Scientists discover tiny RNAs play a big role in controlling genes

Oct 25, 2007

A study by researchers at the Yale Stem Cell Center for the first time demonstrates that piRNAs, a recently discovered class of tiny RNAs, play an important role in controlling gene function, it was reported this week in Nature.

Haifan Lin, director of the stem cell center and professor of cell biology at Yale School of Medicine, heads the laboratory that originally identified piRNAs. Derived mostly from so-called “junk DNA,” piRNAs had escaped the attention of generations of geneticists and molecular biologists until last year when Lin’s team discovered them in mammalian reproductive cells, and named them.

The lab’s current work suggests that piRNAs have crucial functions in controlling stem cell fate and other processes of tissue development.

In this study Lin and his Ph.D. student, Hang Yin, discovered more than 13,000 Piwi-associated piRNAs in fruit flies. One particular piRNA, they found, forms a complex with the protein known as Piwi, which then binds to chromatin, a strategic region in the genome that regulates the activity of the gene. Chromatin’s role is to package DNA so that it will fit into the cell, to strengthen the DNA to allow cell division, and to serve as a mechanism to control gene expression.

“This is important in maintaining self-renewal of stem cells,” Lin said. “These small RNAs might provide new tools to harness the behavior of stem cells and other biological processes related to diseases.”

“This finding revealed a surprisingly important role for piRNAs, as well as junk DNA, in stem cell division,” Lin said. “It calls upon biologists to look for answers beyond the one percent of the genome with protein coding capacity to the vast land of junk DNA, which constitutes 99 percent of the genome.”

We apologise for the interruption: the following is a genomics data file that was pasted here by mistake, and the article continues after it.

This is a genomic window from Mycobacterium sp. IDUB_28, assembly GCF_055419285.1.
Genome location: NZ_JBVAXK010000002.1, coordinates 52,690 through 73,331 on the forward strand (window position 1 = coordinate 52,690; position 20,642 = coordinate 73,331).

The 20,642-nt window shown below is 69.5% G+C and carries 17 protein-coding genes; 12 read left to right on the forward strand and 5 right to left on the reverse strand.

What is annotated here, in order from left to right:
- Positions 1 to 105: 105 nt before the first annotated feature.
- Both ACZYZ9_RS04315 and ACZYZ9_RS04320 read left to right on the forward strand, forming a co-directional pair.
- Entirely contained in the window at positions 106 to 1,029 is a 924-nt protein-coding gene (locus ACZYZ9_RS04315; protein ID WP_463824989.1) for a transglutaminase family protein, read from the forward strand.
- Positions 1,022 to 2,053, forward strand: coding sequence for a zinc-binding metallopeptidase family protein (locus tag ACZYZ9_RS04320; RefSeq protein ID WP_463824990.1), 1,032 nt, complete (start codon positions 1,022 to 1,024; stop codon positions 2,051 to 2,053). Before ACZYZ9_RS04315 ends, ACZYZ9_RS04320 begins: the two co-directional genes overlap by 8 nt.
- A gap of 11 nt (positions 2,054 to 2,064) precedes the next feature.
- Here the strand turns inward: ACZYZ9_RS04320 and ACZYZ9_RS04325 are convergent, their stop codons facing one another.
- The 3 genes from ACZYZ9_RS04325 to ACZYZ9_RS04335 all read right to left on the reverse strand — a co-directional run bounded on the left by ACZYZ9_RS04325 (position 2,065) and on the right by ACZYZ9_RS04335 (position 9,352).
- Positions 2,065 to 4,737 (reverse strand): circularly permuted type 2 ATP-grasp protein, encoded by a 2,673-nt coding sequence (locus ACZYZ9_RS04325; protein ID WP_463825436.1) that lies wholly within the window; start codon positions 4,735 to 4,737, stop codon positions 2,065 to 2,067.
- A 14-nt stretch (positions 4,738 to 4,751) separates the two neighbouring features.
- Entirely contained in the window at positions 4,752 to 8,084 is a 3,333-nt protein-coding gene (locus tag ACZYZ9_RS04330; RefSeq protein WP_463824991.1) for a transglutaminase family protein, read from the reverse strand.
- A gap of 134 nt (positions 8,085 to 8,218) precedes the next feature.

Source: Yale University

Explore further: Age of puberty in girls influenced by which parent their genes are inherited from

add to favorites email to friend print save as pdf

Related Stories

Life's tiniest architects pinpointed

Feb 21, 2013

If a genome is the blueprint for life, then the chief architects are tiny slices of genetic material that orchestrate how we are assembled and function, Yale School of Medicine researchers report Feb. 21 in the journal Developmental Ce ...

Recommended for you

Researchers find new mechanism for neurodegeneration

5 hours ago

A research team led by Jackson Laboratory Professor and Howard Hughes Investigator Susan Ackerman, Ph.D., have pinpointed a surprising mechanism behind neurodegeneration in mice, one that involves a defect in a key component ...

Schizophrenia's genetic architecture revealed (w/ Video)

Jul 23, 2014

Queensland scientists are closer to effective treatments for schizophrenia after uncovering dozens of sites across the human genome that are strongly associated with a genetic predisposition to schizophrenia.

Mysterious esophagus disease is autoimmune after all

Jul 22, 2014

(Medical Xpress)—Achalasia is a rare disease – it affects 1 in 100,000 people – characterized by a loss of nerve cells in the esophageal wall. While its cause remains unknown, a new study by a team of researchers at ...

User comments : 0